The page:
The origin of Madagascar’s fauna

It seems implausible. However, genetic data are confirming it. What is the origin of Madagascar’s fauna? By all indications, the animals arrived… by crossing the sea on rafts of vegetation. How is this possible?

“It seems a far-fetched idea. Surviving drifting across the sea is even difficult for humans,” says Matthew Borths. He is a fossil curator at Duke University’s Lemur Center.

The origin of Madagascar's fauna is explained by a controversial theory.
The origin of Madagascar’s fauna is explained by a controversial theory.

Table of Contents

Genetic data

But when comparing genetic data of modern Malagasy with the fossil record of their African ancestors, everything changes. The research is in the journal Biological Reviews.

Reptiles, amphibians and mammals from continental Africa would have been stranded on giant rafts of vegetation. And they floated to Madagascar, where they evolved. There, 95% of the mammals and 98% of the reptiles are endemic to the country.

Vegetation could have contained fruits or other food sources, or trapped rain to keep animals alive. There are three main theories. One, the species were there before Madagascar broke up to become an island. Two, they rafted across from mainland Africa. Three, they crossed land bridges that may have existed at different periods.

But the fossil record from Madagascar between the time of the dinosaurs and about 2000 years ago is almost non-existent. So genes from 28 terrestrial vertebrates were compared with African relatives. It turned out that some Madagascan species have been there at least as long as the island.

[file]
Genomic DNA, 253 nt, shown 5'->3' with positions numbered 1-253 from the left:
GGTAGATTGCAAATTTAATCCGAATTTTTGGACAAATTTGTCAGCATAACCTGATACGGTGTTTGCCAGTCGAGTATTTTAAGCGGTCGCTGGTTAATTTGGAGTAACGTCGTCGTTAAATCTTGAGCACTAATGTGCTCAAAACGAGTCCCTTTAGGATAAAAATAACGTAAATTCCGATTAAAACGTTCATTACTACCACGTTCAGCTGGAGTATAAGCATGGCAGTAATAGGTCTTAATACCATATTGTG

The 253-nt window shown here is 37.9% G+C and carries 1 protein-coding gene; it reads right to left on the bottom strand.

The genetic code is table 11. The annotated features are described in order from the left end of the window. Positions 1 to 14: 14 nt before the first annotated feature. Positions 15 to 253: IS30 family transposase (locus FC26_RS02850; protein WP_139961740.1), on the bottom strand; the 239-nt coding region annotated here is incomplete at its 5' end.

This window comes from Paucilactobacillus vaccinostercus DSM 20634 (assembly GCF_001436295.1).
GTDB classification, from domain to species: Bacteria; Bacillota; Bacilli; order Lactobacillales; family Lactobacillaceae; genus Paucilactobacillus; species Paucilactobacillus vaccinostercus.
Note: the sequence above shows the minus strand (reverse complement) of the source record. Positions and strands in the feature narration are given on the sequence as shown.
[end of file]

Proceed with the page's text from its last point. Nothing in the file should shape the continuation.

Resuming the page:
An analysis of the genetic data revealed this.
An analysis of genetic data revealed that.

Other rafts

But most of the rest of the reptiles, mammals, and amphibians, do not. They are descended from relatively small animals that rafted in from land. The models in the new study rule out the use of land bridges.

Nor is the use of rafts unique to Madagascar. Several animals made the much longer crossing from Africa to South America by raft. And these can be huge. He points to a video of a huge clump of vegetation floating down the Panama Canal, complete with upright trees. “A monkey could have been on that raft,” Borths says.

“The origin of Madagascar’s fauna is a product of the randomness of the island. And of the organisms that manage to find their place in this ecosystem.”

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